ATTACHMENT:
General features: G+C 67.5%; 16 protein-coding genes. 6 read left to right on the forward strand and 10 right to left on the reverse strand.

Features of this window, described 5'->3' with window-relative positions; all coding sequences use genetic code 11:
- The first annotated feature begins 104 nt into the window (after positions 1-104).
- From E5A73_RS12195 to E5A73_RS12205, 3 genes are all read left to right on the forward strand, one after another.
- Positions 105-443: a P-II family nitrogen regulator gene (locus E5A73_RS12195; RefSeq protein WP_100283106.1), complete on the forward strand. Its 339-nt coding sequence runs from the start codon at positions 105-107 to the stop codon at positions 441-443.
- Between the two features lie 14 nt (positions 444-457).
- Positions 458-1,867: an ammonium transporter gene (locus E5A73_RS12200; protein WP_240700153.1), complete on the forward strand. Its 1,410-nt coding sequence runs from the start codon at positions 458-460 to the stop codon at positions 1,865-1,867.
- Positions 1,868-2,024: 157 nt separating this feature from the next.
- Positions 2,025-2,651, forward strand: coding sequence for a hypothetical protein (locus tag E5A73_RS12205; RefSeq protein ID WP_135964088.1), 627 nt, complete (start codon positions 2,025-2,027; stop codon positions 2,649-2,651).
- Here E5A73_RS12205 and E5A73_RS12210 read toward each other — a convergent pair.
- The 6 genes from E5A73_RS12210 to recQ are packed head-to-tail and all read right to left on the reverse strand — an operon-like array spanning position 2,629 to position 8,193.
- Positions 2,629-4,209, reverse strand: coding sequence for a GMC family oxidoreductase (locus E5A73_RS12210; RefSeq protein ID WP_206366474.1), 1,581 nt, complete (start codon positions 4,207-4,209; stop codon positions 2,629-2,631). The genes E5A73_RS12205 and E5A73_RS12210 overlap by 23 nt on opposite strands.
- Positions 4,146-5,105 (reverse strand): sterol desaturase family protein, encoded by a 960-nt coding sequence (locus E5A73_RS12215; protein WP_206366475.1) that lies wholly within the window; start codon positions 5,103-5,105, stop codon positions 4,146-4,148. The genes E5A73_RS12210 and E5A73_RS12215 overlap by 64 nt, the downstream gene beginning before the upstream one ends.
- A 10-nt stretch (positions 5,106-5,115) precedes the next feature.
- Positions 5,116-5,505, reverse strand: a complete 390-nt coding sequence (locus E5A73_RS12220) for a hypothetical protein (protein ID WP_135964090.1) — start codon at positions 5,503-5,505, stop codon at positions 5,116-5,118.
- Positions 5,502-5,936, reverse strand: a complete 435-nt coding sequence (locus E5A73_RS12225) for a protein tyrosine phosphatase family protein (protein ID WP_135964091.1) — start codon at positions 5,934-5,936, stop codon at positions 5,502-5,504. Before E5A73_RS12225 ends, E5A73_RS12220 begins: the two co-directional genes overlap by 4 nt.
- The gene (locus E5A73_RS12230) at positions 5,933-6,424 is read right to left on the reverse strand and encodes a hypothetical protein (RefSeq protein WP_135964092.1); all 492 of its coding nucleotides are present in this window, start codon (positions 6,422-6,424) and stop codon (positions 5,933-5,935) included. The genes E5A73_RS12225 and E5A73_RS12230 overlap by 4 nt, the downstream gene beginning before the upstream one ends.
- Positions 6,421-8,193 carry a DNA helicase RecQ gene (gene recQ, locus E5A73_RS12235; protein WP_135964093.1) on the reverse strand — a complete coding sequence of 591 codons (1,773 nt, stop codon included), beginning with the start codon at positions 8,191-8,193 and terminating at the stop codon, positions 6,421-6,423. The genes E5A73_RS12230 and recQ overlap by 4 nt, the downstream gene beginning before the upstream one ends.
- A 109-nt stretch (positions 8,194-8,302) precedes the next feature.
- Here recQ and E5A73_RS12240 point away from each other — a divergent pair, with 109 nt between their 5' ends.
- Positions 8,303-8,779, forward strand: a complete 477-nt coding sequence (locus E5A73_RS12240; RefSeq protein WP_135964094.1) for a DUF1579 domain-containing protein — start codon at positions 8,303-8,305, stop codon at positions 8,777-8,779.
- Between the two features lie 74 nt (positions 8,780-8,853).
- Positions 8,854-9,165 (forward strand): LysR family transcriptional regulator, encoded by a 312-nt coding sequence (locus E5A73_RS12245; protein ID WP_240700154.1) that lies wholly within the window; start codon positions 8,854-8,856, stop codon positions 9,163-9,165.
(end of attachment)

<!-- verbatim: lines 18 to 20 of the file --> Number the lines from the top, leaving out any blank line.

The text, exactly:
- Positions 6,421-8,193 carry a DNA helicase RecQ gene (gene recQ, locus E5A73_RS12235; protein WP_135964093.1) on the reverse strand — a complete coding sequence of 591 codons (1,773 nt, stop codon included), beginning with the start codon at positions 8,191-8,193 and terminating at the stop codon, positions 6,421-6,423. The genes E5A73_RS12230 and recQ overlap by 4 nt, the downstream gene beginning before the upstream one ends.
- A 109-nt stretch (positions 8,194-8,302) precedes the next feature.
- Here recQ and E5A73_RS12240 point away from each other — a divergent pair, with 109 nt between their 5' ends.